Conservative MPs have been told they must be in Westminster on Monday – leading to speculation a new Brexit deal is to be announced.
Tory MPs will be on a three-line whip on Monday, meaning all 355 of them must be in parliament for a possible important vote.
If they defy the order, they could have the whip withdrawn – meaning suspension or even being expelled from the party.
Three-line whips – named because instructions on how to vote are underlined three times to emphasise importance – normally only apply to major events such as the second readings of significant bills.
What is the Northern Ireland Protocol and why does it matter?
MPs have not been told exactly why they have been given a three-line whip to be in on Monday but Rishi Sunak has been negotiating a new Brexit deal for Northern Ireland all week with the EU.
The likelihood of an announcement was further boosted on Friday after sources in London and Brussels said an evening call between the prime minister and European Commission President Ursula von der Leyen was “positive”.
A Downing Street source said there had been “good progress” and The Times said cabinet ministers have been put on alert for a possible conference call over the weekend.
Ms von der Leyen was expected to arrive in the UK to meet Mr Sunak on Saturday for further in-person talks about the Northern Ireland protocol but that is no longer happening, government sources confirmed.
Sky News revealed on Friday the government had been planning to get King Charles to meet Ms von der Leyen at Windsor Castle as part of the negotiations, but that was cancelled earlier on Friday. There is no suggestion the King would have taken part in talks.
UK government sources stressed it would not have been improper for the King to have met a visiting European leader.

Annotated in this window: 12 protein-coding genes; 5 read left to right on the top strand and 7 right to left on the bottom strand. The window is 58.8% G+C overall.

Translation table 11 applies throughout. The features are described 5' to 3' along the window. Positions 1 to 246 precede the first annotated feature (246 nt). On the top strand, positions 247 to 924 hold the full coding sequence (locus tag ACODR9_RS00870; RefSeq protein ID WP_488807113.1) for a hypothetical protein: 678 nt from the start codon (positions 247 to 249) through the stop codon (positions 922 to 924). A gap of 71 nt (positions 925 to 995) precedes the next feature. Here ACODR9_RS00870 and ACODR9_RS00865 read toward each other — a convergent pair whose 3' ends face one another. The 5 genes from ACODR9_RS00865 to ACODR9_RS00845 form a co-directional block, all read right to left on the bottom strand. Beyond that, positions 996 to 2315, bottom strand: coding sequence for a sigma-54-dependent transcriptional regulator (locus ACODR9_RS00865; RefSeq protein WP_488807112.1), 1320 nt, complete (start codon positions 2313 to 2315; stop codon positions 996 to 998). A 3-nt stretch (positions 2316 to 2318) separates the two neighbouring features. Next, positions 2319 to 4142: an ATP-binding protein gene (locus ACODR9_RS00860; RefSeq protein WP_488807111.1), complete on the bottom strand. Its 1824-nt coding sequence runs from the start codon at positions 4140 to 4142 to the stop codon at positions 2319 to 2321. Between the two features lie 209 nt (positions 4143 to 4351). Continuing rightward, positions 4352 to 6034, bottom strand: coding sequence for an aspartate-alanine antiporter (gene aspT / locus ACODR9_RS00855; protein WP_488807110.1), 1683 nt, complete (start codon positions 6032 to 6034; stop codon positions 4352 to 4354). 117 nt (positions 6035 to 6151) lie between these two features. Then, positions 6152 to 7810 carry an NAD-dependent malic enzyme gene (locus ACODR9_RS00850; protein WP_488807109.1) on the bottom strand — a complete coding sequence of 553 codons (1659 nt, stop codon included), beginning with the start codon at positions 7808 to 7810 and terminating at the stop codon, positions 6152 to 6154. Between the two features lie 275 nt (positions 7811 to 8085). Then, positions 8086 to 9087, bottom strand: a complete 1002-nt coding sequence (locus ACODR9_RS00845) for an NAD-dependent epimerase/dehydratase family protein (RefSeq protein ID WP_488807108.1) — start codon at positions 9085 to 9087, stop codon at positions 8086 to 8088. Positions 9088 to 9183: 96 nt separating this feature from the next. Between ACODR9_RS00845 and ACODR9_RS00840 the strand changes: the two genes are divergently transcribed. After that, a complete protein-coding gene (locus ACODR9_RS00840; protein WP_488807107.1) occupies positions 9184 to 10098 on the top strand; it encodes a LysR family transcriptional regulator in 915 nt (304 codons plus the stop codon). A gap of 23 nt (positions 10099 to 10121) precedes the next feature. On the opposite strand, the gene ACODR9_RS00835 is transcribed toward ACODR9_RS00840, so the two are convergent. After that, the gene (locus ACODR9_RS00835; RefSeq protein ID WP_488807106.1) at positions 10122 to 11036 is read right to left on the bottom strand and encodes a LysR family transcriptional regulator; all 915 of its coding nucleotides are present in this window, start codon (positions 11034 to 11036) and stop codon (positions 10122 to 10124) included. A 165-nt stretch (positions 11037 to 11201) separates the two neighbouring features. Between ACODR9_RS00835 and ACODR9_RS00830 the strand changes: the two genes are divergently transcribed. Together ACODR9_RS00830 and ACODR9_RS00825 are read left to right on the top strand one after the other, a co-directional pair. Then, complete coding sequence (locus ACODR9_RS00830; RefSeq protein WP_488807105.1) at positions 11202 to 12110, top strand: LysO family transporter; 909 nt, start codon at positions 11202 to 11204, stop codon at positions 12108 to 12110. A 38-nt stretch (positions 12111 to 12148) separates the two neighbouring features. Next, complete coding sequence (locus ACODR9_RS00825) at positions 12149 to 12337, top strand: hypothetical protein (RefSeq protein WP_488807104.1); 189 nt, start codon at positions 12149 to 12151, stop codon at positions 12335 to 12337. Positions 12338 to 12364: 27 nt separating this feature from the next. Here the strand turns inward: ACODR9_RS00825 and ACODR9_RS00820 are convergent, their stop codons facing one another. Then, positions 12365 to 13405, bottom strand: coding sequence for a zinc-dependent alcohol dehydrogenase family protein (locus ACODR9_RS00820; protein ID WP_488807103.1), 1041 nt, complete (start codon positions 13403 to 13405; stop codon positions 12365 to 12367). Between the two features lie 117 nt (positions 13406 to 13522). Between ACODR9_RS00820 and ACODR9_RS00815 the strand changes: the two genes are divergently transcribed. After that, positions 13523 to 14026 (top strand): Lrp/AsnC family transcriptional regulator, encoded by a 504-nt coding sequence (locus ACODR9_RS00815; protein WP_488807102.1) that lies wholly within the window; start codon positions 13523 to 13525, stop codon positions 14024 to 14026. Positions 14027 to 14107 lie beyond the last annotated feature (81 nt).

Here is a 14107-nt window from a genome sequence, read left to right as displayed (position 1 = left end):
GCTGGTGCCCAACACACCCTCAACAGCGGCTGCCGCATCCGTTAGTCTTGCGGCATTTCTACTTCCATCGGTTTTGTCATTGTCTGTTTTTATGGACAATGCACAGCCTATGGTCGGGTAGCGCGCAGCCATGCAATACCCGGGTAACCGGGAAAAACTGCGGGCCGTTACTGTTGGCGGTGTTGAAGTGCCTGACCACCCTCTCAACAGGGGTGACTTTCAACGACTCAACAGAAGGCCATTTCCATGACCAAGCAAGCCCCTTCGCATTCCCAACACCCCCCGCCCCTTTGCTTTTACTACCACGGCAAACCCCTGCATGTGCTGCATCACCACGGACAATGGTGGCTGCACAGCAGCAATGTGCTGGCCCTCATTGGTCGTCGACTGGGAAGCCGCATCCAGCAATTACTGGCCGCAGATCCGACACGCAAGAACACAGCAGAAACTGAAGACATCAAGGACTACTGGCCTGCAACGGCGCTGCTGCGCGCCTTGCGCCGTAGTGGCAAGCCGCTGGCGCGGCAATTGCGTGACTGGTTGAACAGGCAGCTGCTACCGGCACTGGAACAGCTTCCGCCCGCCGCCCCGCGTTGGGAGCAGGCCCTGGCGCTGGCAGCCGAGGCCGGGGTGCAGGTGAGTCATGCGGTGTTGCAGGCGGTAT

“It would be wrong to suggest the King would be involved in anything remotely political,” a government source told the PA news agency.
DUP tests delaying deal?
A deal was expected to be announced in the middle of this week but that has not happened, partly due to Tory Brexiteers and Northern Ireland’s Democratic Unionist Party (DUP) standing in the way.
The DUP has refused to be part of Stormont’s power sharing government because of the Northern Ireland Protocol, meaning there has been no functioning assembly there for a year.
It has laid down seven “tests” a new plan will have to pass, including no Irish Sea border.
Critics of the existing protocol say a border has effectively been created due to checks having to be carried out on goods coming from the rest of the UK into Northern Ireland because the country shares a land border with the EU in Ireland.
The DUP also wants no checks on those goods at all.
Foreign Secretary James Cleverly indicated ministers will not sign off on a deal until the DUP’s concerns are addressed.
Earlier this week, Security Minister Tom Tugendhat refused to confirm to Sky News whether MPs will be able to vote on a new deal, although Mr Sunak indicated during Prime Minister’s Questions on Wednesday there would be a vote.
When asked if MPs would have a vote, Mr Tugendhat said: “You’ll have to ask the chief whip about that.”
Now a three-line whip has been instigated, the assumption is there will be a vote next week.
What are the DUP’s tests for a Protocol replacement?
Breakup of UK ‘at stake’ if new deal isn’t reached
Three likely changes
What exactly could be in a new deal for Northern Ireland has been kept under wraps during the negotiations.
Sky News’ Deputy Political Editor Sam Coates said three key changes are likely to form part of the agreement.
• Businesses that have signed up to a “trusted trader scheme” will be allowed to avoid all checks when moving goods from the GB mainland to Northern Ireland. In exchange, the EU will be able to access “real-time” UK data on trade flows across the Irish Sea
• The “Stormont Lock” will see the EU have to give the UK notice of future EU regulations intended for Northern Ireland. The Joint Ministerial Committee will then be able to lodge an objection, which may then result in the EU voluntarily choosing to disapply the regulation in Northern Ireland
• Control of the so-called level playing field of measures, like VAT rates and state subsidy policy, will revert to Westminster.